French citizens now understand that they, and not just Jews, are terror targets, a Parisian senior PR and political consultant said late Saturday, after a massive coordinated attack on nightlife in the capital left 129 people dead and hundreds more injured.
“It was an illusion; we lived in this illusion and now we are waking up — and it’s a nightmare,” said David Khalfa in a late Saturday night phone call from his Paris home.
A consequence of Friday’s attacks is that “now every French citizen understands the issue and will have to confront the threat and the changes it implies, notably and sadly on his way of life,” said Khalfa, who has daily interactions with the Jewish community leaders and French journalists and politicians.
In the fallout of January’s shocking Charlie Hebdo terrorist attack in Paris, followed by the murders in the kosher Hyper Cacher supermarket, the French government quickly secured all Jewish institutions, posting guards in full battle gear outside synagogues, Jewish schools and institutions. Indeed, the country’s Jews feel protected, although still threatened, said Khalfa.
The French public began to debate whether new security measures should be taken throughout the country, including the standard Israeli practices of guards posted at the entrance of schools, restaurants, shops, and places of public transport.
Khalfa said, however, that although there has been an ongoing military presence in the country’s big cities, almost nothing palpable was felt on a day-to-day basis after the million people solidarity march ended.
For the Jewish community, there was a different reaction. Khalfa said that since the Jews were the main targets of the first terrorist attacks and since most members of the Jewish community have family in Israel, they are more used to the seriousness and probable reality of ongoing terrorist attacks.
“The French Jews know that terror is an almost daily threat that the Israelis are facing and so they have a slightly different perception of what’s going on now. The Jews are more aware of the gravity and the level of the threat and what needs to be done to counter this threat,” he said.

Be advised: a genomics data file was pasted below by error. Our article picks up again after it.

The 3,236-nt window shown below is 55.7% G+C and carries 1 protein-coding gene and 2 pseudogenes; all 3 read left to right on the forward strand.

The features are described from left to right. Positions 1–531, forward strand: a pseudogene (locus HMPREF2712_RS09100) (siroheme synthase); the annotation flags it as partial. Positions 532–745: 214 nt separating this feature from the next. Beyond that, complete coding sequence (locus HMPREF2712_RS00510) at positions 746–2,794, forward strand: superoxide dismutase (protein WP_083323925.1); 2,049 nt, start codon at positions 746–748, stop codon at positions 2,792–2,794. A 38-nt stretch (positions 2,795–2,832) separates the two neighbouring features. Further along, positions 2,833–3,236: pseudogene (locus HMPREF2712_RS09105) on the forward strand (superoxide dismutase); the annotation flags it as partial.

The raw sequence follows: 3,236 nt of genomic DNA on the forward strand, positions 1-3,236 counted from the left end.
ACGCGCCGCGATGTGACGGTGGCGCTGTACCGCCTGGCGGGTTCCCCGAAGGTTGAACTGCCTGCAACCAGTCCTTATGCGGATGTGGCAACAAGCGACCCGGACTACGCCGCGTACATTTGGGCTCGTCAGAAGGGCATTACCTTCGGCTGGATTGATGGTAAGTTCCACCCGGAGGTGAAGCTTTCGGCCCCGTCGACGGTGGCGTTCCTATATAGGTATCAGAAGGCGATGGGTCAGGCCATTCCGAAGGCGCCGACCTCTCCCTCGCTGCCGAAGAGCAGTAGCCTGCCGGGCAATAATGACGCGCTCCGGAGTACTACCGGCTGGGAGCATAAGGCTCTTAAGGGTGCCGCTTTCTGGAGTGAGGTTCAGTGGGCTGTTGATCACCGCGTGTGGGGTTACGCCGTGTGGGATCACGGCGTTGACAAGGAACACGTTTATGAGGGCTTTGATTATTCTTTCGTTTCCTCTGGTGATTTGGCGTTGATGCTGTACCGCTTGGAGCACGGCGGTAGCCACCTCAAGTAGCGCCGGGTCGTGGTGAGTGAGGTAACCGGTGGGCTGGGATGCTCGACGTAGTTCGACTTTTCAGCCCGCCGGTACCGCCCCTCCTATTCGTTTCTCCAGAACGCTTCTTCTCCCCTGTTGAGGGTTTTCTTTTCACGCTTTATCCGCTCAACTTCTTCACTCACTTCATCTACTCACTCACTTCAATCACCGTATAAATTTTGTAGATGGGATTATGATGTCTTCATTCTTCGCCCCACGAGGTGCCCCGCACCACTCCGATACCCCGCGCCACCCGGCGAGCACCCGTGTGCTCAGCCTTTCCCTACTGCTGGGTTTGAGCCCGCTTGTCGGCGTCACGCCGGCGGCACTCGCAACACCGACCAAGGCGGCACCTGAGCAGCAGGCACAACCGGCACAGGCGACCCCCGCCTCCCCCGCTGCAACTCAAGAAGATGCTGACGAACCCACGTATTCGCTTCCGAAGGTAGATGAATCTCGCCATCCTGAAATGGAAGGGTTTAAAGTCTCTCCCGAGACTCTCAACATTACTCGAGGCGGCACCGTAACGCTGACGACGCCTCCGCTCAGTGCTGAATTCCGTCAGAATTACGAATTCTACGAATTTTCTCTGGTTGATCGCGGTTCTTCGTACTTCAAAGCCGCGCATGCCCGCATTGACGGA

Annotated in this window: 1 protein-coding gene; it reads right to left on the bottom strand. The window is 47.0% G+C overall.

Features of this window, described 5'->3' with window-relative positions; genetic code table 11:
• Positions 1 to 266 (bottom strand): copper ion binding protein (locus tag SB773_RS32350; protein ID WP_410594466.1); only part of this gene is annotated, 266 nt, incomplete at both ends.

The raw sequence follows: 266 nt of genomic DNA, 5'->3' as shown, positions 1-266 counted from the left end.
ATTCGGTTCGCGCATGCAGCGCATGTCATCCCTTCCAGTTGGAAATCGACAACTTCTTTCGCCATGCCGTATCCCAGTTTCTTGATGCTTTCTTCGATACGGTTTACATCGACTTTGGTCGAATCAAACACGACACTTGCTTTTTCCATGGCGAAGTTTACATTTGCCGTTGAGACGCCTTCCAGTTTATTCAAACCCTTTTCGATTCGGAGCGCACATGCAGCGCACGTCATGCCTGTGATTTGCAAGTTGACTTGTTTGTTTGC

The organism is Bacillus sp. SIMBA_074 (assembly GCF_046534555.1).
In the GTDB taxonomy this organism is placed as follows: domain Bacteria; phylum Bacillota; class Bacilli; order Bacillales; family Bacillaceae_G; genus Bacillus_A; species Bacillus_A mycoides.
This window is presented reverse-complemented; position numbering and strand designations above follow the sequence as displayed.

Friday’s attacks are essentially different than what the country witnessed in January.
“This time it’s not only about symbolic targets,” said Khalfa, explaining that Charlie Hebdo was over free speech and the “Hyper Cacher attack was to tell the Jews they are not safe anywhere anymore, especially in France.”
“But now everyone is a target: It happened in coffee shops, in restaurants, in a concert hall, and I think it has changed the whole perspective of fighting terror,” he said.
There are some estimated 700 to 1,000 French citizens currently involved in the fighting alongside ISIS in the Middle East, said Khalfa. The return of this trained extremist fighting force is of upmost concern to France, which is already considered a target “due to counter-terrorism activities in north and central Africa as well as the perceived mistreatment of and discrimination against the Muslim minority in France itself,” Matthew Henman, head of Jane’s Terrorism and Insurgency Centre in London, told AFP Saturday.
But for Khalfa after the January’s attacks against Charlie Hebdo and the Hyper Cacher, it was as if the country had decided that the terror had been an anomaly, a one-time blip.
In the internal domestic debate, it was held that they shouldn’t change the Parisian joie de vivre or infringe on proudly held values of liberte, egalite, and fraternite with increased security measures.
The August 21 Thalys train shooting, labeled by French police as an Islamist terrorist attack, raised the issue again, said Khalfa, but eventually it was decided that no guards should be posted in front of restaurants and there would be no screening passengers on public transportation. He feels like this was a foreseeable mistake and worries there won’t be more, worse attacks in the future.
‘Everybody was unarmed, everybody was a target’
For Khalfa, the recent attacks were personal: Several of his friends were in the audience at the once Jewish-owned Bataclan concert hall Friday night. While they were hiding alongside 20 other hostages — one of whom who bled to death — Khalfa was in telephone contact with one of his Jewish friends.
Afterwards he related to Khalfa the feeling of utter helplessness he experienced while hearing gun shots and cries for help, while watching blood seep out of the mounting bodies. Unlike in Israel or in the United States, in France personal weaponry is culturally shunned, said Khalfa. The crowd was powerless to fight back.
Khalfa’s friend described running upon corpses in the panicked chaos of his search for refuge.
“Besides being very scared, he felt that he wanted to shoot back, but he was unarmed. Everybody was unarmed, everybody was a target,” said Khalfa. “The main feeling, besides the nightmare he experienced, was that he felt like he was a very easy target.”